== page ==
Adoption Laws, Seeking Asylum, and Adoption

Adoption Laws, Seeking Asylum, and Adoption

by Gordon Jeremiah Berry

Adoption is considered a common term in today’s world, and someone adopting a child from another country is not uncommon. Still, many children go un-adopted, especially from a global perspective. Perhaps for some good reasons, with the cost potentially being as high as an estimated $64,357 (US Dollars). The additional fees for accreditation of varies agencies range from $5,000 to $22,755 (US Dollars). Also it depends on the country, for example China, because of the waiting list the process may take around 5 to 6 years!Armes Kind an Hand von Entwicklungshelfer

Yet despite the ongoing human migrations and those seeking asylum, it seems that not very much is being done about the children of the parents of those that are seeking asylum. Asylum seekers are most known for leaving behind homes in war-torn regions, or escaping from some form of persecution in their country of origin.

The main countries of those that are seeking asylum are Syria, Afghanistan, Eritrea, and Sudan, which were not part of the Hague Convention on Protection of Children. This oversight is intended to protect children, biological parents, and adoptive parents from unethical adoptions practices, including international child abductions and adoption scams as well as to establish safeguards to ensure that intercountry adoptions take place in the best interests of the child and with respect for his or her fundamental rights as recognized in international law.

The Convention also had such provisions as: Article 4 “have established that the child is adoptable.” “Have determined, after possibilities for placement of the child within the State of origin have been given due consideration, that an intercountry adoption is in the child’s best interest.” Article 5 “have determined that the prospective adoptive parents are eligible and suited to adopt.” “Have ensured that the prospective adoptive parents have been counselled as may be necessary,” and “have determined that the child is or will be authorized to enter and reside permanently in that State.” Article 9 “Central Authorities shall take, directly or through public authorities or other bodies duly accredited in their State, all appropriate measures, in particular to “facilitate, follow, and expedite proceedings with a view to obtaining the adoption.” “Promote the development of adoption counseling and post-adoption services in their States.” “Provide each other with general evaluation reports about experience with intercountry adoption.”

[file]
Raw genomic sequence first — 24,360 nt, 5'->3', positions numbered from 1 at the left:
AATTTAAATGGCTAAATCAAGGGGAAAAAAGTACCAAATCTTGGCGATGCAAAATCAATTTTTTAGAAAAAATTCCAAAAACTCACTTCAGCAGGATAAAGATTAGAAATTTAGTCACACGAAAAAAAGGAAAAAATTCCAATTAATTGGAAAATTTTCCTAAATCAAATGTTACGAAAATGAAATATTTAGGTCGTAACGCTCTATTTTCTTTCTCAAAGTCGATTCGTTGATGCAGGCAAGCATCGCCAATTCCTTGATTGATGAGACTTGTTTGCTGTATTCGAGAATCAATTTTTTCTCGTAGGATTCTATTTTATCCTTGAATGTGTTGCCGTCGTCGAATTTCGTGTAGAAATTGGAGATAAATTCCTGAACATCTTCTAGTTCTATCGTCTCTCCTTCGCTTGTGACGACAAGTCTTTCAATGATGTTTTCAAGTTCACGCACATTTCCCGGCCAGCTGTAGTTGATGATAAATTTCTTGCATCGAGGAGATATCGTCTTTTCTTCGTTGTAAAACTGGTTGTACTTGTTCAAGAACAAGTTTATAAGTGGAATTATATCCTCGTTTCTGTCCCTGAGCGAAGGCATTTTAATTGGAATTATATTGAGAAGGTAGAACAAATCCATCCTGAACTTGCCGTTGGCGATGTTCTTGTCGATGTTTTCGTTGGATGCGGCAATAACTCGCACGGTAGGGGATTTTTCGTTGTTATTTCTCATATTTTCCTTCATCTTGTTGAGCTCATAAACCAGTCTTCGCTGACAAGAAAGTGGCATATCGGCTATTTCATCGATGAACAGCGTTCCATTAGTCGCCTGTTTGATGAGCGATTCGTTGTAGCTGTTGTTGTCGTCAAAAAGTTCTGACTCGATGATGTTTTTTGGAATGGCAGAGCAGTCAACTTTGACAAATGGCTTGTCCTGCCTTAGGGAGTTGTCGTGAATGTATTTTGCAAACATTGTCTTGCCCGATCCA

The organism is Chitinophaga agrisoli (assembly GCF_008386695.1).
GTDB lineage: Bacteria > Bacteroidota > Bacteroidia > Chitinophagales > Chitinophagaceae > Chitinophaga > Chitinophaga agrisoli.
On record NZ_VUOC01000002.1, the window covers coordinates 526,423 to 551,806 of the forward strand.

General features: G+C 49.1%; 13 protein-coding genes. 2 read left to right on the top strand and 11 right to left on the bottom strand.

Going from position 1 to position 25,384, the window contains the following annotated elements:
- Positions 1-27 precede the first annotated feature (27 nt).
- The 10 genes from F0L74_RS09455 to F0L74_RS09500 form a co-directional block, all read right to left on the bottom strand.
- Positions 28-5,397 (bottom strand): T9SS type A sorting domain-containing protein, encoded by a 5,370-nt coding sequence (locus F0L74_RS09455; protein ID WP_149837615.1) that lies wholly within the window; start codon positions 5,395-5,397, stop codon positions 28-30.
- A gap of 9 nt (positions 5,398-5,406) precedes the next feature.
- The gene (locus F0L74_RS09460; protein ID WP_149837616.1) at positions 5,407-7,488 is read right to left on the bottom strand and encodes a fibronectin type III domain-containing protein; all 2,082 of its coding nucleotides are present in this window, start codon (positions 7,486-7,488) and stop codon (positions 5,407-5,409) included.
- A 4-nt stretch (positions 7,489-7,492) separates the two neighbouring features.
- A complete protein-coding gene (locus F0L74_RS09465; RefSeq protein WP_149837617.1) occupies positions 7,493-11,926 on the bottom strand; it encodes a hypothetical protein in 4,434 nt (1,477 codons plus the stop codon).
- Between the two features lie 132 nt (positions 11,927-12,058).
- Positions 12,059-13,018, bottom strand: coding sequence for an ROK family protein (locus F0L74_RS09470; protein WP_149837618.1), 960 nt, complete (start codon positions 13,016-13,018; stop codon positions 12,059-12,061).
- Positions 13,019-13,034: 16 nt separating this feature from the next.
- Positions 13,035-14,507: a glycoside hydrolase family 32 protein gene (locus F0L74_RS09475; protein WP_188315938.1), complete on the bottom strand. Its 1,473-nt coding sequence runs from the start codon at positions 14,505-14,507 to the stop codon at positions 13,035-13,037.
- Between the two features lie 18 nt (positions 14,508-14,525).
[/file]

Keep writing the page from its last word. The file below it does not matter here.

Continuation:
In 2014, an estimated 24,000 unaccompanied minors, those traveling without a parent, applied for asylum in the European Union. According to a BBC news report, more than 10,000 migrant children have disappeared after arriving in Europe over the past two years, the estimate was taken from the EU’s (European Union) police intelligence unit.

The most popular ways to adopt is through an agency. Adoption agencies are public or private, regulated by the state(s) and licensed to place children with adoptive parents. Adopting independently involves a direct arrangement between birth parents and adoptive parents, sometimes using a go-between such as a doctor. Adopting through identification, which are combined of independent and agency adoptions. Where the adoptive parents find a mother wanting to put a child up for adoption, and then both sets of parents ask an adoption agency to control the rest of the process. International adoption, unfortunately, is the most complicated of all the different types of adoptions. To adopt a child who is a citizen of a foreign country, you must satisfy both the laws of your country and region you live in as well as the laws of the host country. Parents must also obtain an immigrant visa for the child through the U.S. citizenship and Immigration Services (USCIS). If approved, the child will be granted U.S. citizenship automatically upon entering the U.S.

The current international laws related to adoption of a child from another country must be changed and soon! One of the photographs that shocked the world was of 3 year old Aylan Kurdi, whose body washed ashore on a Turkish beach. He drowned after the 15 foot boat he was in capsized. It temporally opens the eyes of the world to what really is happening and how little innocent victims have occurred do to a lack of organized lawful cooperation. If we are not attempting to look after the lives of our children and their future. The future will look very bleak for all of us as well.

About the Author

Gordon Jeremiah Berry, is an avid reader and intense researcher. Mr. Berry looks for the deeper meaning behind all things. His favorite saying is “Love must always win out!”

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